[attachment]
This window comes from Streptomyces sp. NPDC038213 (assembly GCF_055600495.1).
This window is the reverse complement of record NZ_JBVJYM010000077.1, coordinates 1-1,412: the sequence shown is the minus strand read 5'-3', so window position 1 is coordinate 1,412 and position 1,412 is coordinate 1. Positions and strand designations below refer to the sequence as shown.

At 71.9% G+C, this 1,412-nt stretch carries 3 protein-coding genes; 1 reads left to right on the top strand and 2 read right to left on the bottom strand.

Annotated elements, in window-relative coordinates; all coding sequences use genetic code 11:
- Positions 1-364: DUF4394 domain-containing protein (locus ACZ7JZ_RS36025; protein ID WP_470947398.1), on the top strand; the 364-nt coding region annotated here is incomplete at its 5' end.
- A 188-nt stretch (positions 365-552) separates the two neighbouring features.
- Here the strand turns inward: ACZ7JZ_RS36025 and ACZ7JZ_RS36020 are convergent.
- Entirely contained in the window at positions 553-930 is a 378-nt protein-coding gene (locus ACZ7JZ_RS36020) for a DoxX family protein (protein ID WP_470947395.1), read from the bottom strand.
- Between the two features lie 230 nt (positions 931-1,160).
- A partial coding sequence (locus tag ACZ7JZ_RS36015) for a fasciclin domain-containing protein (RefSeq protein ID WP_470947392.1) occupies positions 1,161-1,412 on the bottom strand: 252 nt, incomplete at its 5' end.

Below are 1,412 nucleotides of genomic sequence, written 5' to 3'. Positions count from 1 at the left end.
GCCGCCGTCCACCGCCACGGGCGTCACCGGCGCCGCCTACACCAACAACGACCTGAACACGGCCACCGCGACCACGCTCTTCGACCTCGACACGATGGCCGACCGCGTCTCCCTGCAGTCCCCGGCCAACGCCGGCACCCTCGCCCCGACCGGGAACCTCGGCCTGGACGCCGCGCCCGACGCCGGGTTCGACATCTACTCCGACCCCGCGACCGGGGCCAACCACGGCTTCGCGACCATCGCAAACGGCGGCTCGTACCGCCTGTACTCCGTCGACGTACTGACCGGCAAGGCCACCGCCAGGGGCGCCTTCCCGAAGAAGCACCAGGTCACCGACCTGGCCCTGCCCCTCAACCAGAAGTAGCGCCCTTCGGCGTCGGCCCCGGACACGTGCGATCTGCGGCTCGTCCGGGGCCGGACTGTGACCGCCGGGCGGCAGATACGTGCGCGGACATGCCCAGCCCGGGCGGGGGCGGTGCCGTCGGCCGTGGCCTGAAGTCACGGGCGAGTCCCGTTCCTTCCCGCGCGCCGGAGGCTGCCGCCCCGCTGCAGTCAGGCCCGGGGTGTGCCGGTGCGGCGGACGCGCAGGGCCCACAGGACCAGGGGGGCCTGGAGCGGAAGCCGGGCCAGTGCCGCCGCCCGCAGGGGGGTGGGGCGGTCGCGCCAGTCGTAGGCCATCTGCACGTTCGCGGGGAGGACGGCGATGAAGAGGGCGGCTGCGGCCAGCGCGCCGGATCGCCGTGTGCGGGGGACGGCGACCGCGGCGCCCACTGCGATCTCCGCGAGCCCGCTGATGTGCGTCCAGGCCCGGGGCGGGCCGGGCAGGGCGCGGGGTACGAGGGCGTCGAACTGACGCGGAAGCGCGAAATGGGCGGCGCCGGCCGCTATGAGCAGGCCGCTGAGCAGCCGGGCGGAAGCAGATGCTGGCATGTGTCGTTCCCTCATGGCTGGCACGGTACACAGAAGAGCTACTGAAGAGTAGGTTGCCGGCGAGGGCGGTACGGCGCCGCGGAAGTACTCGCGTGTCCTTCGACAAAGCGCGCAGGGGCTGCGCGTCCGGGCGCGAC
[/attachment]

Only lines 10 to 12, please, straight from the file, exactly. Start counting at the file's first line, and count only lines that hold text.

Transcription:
- A partial coding sequence (locus tag ACZ7JZ_RS36015) for a fasciclin domain-containing protein (RefSeq protein ID WP_470947392.1) occupies positions 1,161-1,412 on the bottom strand: 252 nt, incomplete at its 5' end.

Below are 1,412 nucleotides of genomic sequence, written 5' to 3'. Positions count from 1 at the left end.
GCCGCCGTCCACCGCCACGGGCGTCACCGGCGCCGCCTACACCAACAACGACCTGAACACGGCCACCGCGACCACGCTCTTCGACCTCGACACGATGGCCGACCGCGTCTCCCTGCAGTCCCCGGCCAACGCCGGCACCCTCGCCCCGACCGGGAACCTCGGCCTGGACGCCGCGCCCGACGCCGGGTTCGACATCTACTCCGACCCCGCGACCGGGGCCAACCACGGCTTCGCGACCATCGCAAACGGCGGCTCGTACCGCCTGTACTCCGTCGACGTACTGACCGGCAAGGCCACCGCCAGGGGCGCCTTCCCGAAGAAGCACCAGGTCACCGACCTGGCCCTGCCCCTCAACCAGAAGTAGCGCCCTTCGGCGTCGGCCCCGGACACGTGCGATCTGCGGCTCGTCCGGGGCCGGACTGTGACCGCCGGGCGGCAGATACGTGCGCGGACATGCCCAGCCCGGGCGGGGGCGGTGCCGTCGGCCGTGGCCTGAAGTCACGGGCGAGTCCCGTTCCTTCCCGCGCGCCGGAGGCTGCCGCCCCGCTGCAGTCAGGCCCGGGGTGTGCCGGTGCGGCGGACGCGCAGGGCCCACAGGACCAGGGGGGCCTGGAGCGGAAGCCGGGCCAGTGCCGCCGCCCGCAGGGGGGTGGGGCGGTCGCGCCAGTCGTAGGCCATCTGCACGTTCGCGGGGAGGACGGCGATGAAGAGGGCGGCTGCGGCCAGCGCGCCGGATCGCCGTGTGCGGGGGACGGCGACCGCGGCGCCCACTGCGATCTCCGCGAGCCCGCTGATGTGCGTCCAGGCCCGGGGCGGGCCGGGCAGGGCGCGGGGTACGAGGGCGTCGAACTGACGCGGAAGCGCGAAATGGGCGGCGCCGGCCGCTATGAGCAGGCCGCTGAGCAGCCGGGCGGAAGCAGATGCTGGCATGTGTCGTTCCCTCATGGCTGGCACGGTACACAGAAGAGCTACTGAAGAGTAGGTTGCCGGCGAGGGCGGTACGGCGCCGCGGAAGTACTCGCGTGTCCTTCGACAAAGCGCGCAGGGGCTGCGCGTCCGGGCGCGAC